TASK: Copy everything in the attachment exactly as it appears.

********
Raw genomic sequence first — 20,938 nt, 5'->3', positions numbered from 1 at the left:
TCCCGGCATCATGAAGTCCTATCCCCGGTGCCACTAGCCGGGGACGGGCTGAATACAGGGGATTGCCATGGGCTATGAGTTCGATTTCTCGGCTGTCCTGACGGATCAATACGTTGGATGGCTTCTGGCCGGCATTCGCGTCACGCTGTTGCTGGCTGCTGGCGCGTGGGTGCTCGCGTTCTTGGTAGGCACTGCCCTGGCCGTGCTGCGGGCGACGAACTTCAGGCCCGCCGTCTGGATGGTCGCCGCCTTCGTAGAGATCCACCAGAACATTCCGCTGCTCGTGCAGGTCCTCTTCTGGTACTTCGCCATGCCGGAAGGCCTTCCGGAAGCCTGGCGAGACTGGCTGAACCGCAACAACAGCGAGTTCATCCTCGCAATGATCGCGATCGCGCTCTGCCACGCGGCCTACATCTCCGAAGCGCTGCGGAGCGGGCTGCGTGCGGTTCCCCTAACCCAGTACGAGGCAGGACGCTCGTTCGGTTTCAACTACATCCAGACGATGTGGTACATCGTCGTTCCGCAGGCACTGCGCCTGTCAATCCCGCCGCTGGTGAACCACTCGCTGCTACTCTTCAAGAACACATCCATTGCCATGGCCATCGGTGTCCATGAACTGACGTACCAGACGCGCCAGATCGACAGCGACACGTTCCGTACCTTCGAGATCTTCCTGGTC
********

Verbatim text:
Raw genomic sequence first — 20,938 nt, 5'->3', positions numbered from 1 at the left:
TCCCGGCATCATGAAGTCCTATCCCCGGTGCCACTAGCCGGGGACGGGCTGAATACAGGGGATTGCCATGGGCTATGAGTTCGATTTCTCGGCTGTCCTGACGGATCAATACGTTGGATGGCTTCTGGCCGGCATTCGCGTCACGCTGTTGCTGGCTGCTGGCGCGTGGGTGCTCGCGTTCTTGGTAGGCACTGCCCTGGCCGTGCTGCGGGCGACGAACTTCAGGCCCGCCGTCTGGATGGTCGCCGCCTTCGTAGAGATCCACCAGAACATTCCGCTGCTCGTGCAGGTCCTCTTCTGGTACTTCGCCATGCCGGAAGGCCTTCCGGAAGCCTGGCGAGACTGGCTGAACCGCAACAACAGCGAGTTCATCCTCGCAATGATCGCGATCGCGCTCTGCCACGCGGCCTACATCTCCGAAGCGCTGCGGAGCGGGCTGCGTGCGGTTCCCCTAACCCAGTACGAGGCAGGACGCTCGTTCGGTTTCAACTACATCCAGACGATGTGGTACATCGTCGTTCCGCAGGCACTGCGCCTGTCAATCCCGCCGCTGGTGAACCACTCGCTGCTACTCTTCAAGAACACATCCATTGCCATGGCCATCGGTGTCCATGAACTGACGTACCAGACGCGCCAGATCGACAGCGACACGTTCCGTACCTTCGAGATCTTCCTGGTC